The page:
Police plan tight security at Times Square
NEW YORK (AP) - Less than two weeks after graduating from the New York City police academy, more than 1,500 rookie officers have a daunting first assignment: helping to protect Times Square on New Year's Eve.
The deployment is just one of an array of security measures - many visible, many not - that the New York Police Department rolls out each year for the event that turns the "Crossroads of the World" into a massive street party that stretches 17 blocks through the heart of Manhattan.
Behind the scenes leading up to New Year's Eve, city police officials meticulously map out how to control crowds that can swell to 1 million.
The yearly ritual also means worrying about potential terror threats.
"There will be several thousand police officers involved," Police Commissioner Raymond Kelly said Thursday when asked about security.
"I think we do this pretty well. We have a lot of experience in doing it." Kelly said so far there are no specific threats against Times Square.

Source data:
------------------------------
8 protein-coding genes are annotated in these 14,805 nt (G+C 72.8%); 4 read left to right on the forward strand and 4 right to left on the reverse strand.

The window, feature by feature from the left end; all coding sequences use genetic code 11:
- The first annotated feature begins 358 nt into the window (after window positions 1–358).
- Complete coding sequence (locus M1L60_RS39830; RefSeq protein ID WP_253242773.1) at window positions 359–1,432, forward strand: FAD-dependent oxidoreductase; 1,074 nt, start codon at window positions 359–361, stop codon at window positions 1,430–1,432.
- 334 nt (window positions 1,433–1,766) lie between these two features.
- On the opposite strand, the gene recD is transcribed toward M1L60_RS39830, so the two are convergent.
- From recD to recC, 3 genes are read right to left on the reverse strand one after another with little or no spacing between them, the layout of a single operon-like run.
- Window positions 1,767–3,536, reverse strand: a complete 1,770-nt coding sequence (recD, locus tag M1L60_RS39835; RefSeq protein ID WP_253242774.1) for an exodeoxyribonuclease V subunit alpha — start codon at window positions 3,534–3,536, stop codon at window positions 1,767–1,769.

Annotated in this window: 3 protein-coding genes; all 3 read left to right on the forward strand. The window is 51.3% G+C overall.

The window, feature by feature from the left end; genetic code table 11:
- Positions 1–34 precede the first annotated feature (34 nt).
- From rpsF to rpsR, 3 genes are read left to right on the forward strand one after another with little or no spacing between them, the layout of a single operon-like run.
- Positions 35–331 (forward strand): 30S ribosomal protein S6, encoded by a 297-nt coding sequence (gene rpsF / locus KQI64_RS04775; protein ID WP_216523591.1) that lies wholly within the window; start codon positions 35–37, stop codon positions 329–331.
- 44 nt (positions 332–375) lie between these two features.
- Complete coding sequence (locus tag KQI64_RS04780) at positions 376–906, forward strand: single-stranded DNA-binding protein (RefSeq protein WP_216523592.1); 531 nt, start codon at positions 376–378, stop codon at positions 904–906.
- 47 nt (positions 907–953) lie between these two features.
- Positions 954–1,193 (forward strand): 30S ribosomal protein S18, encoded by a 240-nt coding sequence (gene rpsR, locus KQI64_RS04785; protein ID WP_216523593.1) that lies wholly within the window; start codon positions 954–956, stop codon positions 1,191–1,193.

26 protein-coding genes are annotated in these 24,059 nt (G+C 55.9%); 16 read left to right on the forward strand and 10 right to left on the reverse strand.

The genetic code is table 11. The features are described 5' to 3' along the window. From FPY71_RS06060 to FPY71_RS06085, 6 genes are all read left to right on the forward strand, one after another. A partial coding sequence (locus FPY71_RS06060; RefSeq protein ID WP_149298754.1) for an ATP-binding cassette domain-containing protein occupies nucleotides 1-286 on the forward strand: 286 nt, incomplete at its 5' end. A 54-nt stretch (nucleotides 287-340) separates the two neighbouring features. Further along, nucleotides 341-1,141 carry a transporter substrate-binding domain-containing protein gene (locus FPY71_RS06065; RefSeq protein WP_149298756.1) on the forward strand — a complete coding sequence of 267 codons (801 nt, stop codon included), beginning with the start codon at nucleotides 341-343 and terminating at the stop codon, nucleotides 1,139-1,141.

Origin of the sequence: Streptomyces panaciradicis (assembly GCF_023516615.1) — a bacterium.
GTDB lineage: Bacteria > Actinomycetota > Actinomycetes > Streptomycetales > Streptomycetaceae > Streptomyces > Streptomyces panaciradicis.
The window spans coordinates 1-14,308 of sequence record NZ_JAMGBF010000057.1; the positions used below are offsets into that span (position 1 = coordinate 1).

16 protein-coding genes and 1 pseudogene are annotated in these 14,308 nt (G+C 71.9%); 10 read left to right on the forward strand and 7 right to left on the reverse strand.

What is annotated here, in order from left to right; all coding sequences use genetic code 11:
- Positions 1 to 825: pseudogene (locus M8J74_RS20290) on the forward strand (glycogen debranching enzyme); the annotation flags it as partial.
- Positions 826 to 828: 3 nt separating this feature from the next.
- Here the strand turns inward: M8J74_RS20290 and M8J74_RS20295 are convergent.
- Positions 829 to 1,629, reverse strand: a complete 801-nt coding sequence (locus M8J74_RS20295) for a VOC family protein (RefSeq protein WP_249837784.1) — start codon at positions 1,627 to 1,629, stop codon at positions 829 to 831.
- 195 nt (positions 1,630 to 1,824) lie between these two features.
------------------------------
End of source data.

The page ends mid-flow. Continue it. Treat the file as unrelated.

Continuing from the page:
But in the post-9/11 world, the department knows from experience - especially a botched attempted car bombing in the summer of 2010 - that Times Square is a potential terror target.
Backed by the Pakistani Taliban, Faisal Shahzad left a Nissan Pathfinder outfitted with a crude, homemade propane-and-gasoline bomb on a block teeming with tourists.
The explosive malfunctioned, but the near-miss spread a wave of fear across the city. Shahzad was arrested and, after a guilty plea, sentenced to life in prison.
But he warned, "Brace yourselves, because the war with Muslims has just begun."
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